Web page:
Initially we modeled Growstuff quite heavily on Dreamwidth, which has a majority of women. (Dreamwidth was one of the projects I focused on in my 2009 OSCON keynote, Standing Out in the Crowd.) I also took inspiration from the Agile software development movement.

Extreme Programming, which is the variant of Agile I grew up on, had a lot to say about having real conversations with people involved in the project, working at a sustainable pace, and using introspection to think about the process. I think some of the more recent versions of agile (like Scrum) have made it more business-friendly and, dare I say, macho. But to me, developing software the agile way is about working on the things that are most important, and about honouring each participant’s expertise and their time and energy they bring to the project. So Growstuff has a policy of working closely with our members, getting them involved in the project, and in some ways blurring the lines between tech/non-tech roles. Our choice not to use the term “users” is part of this; we use “members” instead because we feel like “users” distances the people who use Growstuff from the people building the code, and treats them more as consumers rather than collaborators.

Agile development methodologies are probably not what you were thinking about when you asked about social justice movements, but to me, my feminism and the way I work on projects are closely connected. I certainly find agile development (which I do with clients as well as on Growstuff) to be a more egalitarian way of working together than traditional/non-agile approaches.

Q. Your crowdfunding campaign will pay a developer, Frances Hocutt, to work on Growstuff’s API? Why is Growstuff moving towards a paid development model, at least in this case?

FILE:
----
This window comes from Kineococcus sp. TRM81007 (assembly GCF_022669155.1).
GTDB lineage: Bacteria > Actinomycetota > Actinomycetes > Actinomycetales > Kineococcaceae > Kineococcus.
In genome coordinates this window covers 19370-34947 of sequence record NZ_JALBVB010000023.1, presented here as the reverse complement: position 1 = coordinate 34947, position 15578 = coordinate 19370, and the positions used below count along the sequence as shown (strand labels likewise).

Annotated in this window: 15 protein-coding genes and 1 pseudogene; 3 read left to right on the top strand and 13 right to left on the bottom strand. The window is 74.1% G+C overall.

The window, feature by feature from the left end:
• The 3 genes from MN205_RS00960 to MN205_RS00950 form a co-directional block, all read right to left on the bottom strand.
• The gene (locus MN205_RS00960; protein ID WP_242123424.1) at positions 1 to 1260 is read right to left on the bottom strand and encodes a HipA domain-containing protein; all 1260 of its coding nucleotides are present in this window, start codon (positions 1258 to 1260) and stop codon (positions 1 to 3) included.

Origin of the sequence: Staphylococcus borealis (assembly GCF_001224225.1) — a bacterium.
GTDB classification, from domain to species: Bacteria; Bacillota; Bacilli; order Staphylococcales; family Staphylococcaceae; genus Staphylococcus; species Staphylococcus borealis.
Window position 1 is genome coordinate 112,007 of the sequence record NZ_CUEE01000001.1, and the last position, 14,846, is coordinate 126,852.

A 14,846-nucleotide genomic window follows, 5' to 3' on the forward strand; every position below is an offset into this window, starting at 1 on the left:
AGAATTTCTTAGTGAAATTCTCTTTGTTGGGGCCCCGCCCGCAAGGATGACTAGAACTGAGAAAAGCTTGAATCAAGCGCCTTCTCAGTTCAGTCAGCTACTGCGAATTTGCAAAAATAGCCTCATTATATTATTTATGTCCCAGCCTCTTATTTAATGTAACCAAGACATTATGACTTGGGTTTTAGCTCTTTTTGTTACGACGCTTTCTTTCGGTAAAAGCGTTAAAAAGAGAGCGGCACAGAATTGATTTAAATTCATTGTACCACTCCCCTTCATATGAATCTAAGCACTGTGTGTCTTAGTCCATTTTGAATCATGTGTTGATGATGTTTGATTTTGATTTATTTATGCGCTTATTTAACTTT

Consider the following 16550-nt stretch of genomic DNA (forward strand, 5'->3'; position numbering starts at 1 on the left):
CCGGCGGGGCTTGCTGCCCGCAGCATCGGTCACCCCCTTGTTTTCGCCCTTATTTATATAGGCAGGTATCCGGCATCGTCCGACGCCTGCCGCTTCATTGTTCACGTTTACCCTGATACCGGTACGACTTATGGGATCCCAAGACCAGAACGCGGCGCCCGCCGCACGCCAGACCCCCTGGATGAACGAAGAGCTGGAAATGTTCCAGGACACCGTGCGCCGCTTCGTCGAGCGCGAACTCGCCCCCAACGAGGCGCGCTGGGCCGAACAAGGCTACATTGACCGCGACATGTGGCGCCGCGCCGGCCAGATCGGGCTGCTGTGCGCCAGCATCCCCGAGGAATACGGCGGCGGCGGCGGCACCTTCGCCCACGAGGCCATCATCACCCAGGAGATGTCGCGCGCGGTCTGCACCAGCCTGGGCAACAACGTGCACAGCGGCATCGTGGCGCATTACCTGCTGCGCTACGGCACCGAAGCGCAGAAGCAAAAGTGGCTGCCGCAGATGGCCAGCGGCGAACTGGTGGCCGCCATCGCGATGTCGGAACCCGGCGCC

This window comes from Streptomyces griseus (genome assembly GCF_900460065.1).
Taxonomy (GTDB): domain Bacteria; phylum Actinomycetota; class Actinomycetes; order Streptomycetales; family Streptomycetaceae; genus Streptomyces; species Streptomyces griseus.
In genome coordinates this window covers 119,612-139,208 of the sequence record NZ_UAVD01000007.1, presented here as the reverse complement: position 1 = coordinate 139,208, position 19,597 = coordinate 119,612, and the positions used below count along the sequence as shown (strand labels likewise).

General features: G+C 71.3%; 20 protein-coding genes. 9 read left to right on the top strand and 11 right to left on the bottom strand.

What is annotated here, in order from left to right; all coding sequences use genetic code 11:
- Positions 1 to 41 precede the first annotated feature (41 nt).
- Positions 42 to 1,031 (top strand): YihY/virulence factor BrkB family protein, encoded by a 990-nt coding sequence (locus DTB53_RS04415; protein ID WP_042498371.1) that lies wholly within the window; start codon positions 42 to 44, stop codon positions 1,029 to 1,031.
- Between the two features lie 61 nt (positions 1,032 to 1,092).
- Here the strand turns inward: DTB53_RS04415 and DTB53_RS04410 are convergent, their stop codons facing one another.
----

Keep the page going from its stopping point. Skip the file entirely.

Growstuff's Lettuce crop page

Screenshot of Growstuff’s page for the Lettuce crop.

So far, Growstuff’s been built by volunteers. My work on other projects (mostly doing tech contracting for sustainability non-profits) has funded my work on Growstuff, and other volunteers have generally been funded by their own day jobs. Unfortunately, requiring people to volunteer their time not only means you’re relying on their rather variable availability, but those who are likely to have the most availability are generally relatively privileged. That means that the contributor pool will be demographically tilted towards those who happen to be the most affluent and time-rich. In the feminist tech community, we’ve been talking for a while now about labor issues in open source: Ashe Dryden’s The Ethics of Unpaid Labor and the OSS Community is important reading on the subject.

As a matter of principle, I want to be able to pay people to work on Growstuff. Maybe not all people all the time — it’s still an open source project, and our volunteer community is important to us — but I want our contributors to know that they’re not expected to go to extraordinary lengths without remuneration. That includes myself! I guess like many women I find it hard to ask for money for my own work, especially work for a “social good” that is so often undervalued and unpaid. It’s easier for me to ask for money on other people’s behalf.

Frances is exactly the sort of developer I want to work with on Growstuff. She’s come from a career in organic chemistry and switched to open tech. I got to know her through her co-founding Seattle Attic (a feminist hackerspace in Seattle, Washington), and through her Outreach Program for Women internship at the Wikimedia Foundation. By the time I met her I already knew she was a developer with a strong interest in community and collaborative projects, with the right combination of high level thinking, code, documentation and outreach. Her work developing “gold standards” for Wikimedia’s APIs (including the Wikidata API) seemed like a perfect lead-in to working on improving Growstuff’s APIs and helping people build things with them. When I heard she was looking for a short-term contract, I jumped at the chance to see if we could raise the money to pay her to work on Growstuff for a bit.